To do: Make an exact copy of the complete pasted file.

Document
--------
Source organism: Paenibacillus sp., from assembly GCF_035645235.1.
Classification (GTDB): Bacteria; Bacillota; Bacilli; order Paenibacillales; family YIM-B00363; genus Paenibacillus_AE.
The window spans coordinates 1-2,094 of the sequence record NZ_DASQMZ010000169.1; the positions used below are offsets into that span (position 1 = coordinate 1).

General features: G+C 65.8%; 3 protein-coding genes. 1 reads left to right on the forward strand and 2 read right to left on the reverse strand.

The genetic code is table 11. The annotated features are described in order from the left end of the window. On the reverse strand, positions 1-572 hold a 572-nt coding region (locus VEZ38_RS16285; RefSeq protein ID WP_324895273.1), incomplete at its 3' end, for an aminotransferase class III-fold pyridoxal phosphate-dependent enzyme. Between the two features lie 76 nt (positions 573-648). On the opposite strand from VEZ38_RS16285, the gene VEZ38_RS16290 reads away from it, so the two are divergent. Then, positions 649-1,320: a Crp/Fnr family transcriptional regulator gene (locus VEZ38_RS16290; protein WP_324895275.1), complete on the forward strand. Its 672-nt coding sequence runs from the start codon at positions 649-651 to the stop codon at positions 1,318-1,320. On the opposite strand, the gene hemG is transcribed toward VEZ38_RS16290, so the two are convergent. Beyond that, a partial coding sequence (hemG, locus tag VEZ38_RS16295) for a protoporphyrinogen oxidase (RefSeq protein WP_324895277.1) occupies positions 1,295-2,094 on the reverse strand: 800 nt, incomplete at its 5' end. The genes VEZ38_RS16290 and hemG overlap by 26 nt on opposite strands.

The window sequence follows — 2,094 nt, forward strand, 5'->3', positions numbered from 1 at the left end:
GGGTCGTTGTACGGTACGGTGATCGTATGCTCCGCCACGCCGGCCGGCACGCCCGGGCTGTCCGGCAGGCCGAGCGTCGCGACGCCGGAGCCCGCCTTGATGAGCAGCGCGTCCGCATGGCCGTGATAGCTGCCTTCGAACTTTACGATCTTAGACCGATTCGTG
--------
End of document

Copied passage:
Source organism: Paenibacillus sp., from assembly GCF_035645235.1.
Classification (GTDB): Bacteria; Bacillota; Bacilli; order Paenibacillales; family YIM-B00363; genus Paenibacillus_AE.
The window spans coordinates 1-2,094 of the sequence record NZ_DASQMZ010000169.1; the positions used below are offsets into that span (position 1 = coordinate 1).

General features: G+C 65.8%; 3 protein-coding genes. 1 reads left to right on the forward strand and 2 read right to left on the reverse strand.

The genetic code is table 11. The annotated features are described in order from the left end of the window. On the reverse strand, positions 1-572 hold a 572-nt coding region (locus VEZ38_RS16285; RefSeq protein ID WP_324895273.1), incomplete at its 3' end, for an aminotransferase class III-fold pyridoxal phosphate-dependent enzyme. Between the two features lie 76 nt (positions 573-648). On the opposite strand from VEZ38_RS16285, the gene VEZ38_RS16290 reads away from it, so the two are divergent. Then, positions 649-1,320: a Crp/Fnr family transcriptional regulator gene (locus VEZ38_RS16290; protein WP_324895275.1), complete on the forward strand. Its 672-nt coding sequence runs from the start codon at positions 649-651 to the stop codon at positions 1,318-1,320. On the opposite strand, the gene hemG is transcribed toward VEZ38_RS16290, so the two are convergent. Beyond that, a partial coding sequence (hemG, locus tag VEZ38_RS16295) for a protoporphyrinogen oxidase (RefSeq protein WP_324895277.1) occupies positions 1,295-2,094 on the reverse strand: 800 nt, incomplete at its 5' end. The genes VEZ38_RS16290 and hemG overlap by 26 nt on opposite strands.

The window sequence follows — 2,094 nt, forward strand, 5'->3', positions numbered from 1 at the left end:
GGGTCGTTGTACGGTACGGTGATCGTATGCTCCGCCACGCCGGCCGGCACGCCCGGGCTGTCCGGCAGGCCGAGCGTCGCGACGCCGGAGCCCGCCTTGATGAGCAGCGCGTCCGCATGGCCGTGATAGCTGCCTTCGAACTTTACGATCTTAGACCGATTCGTG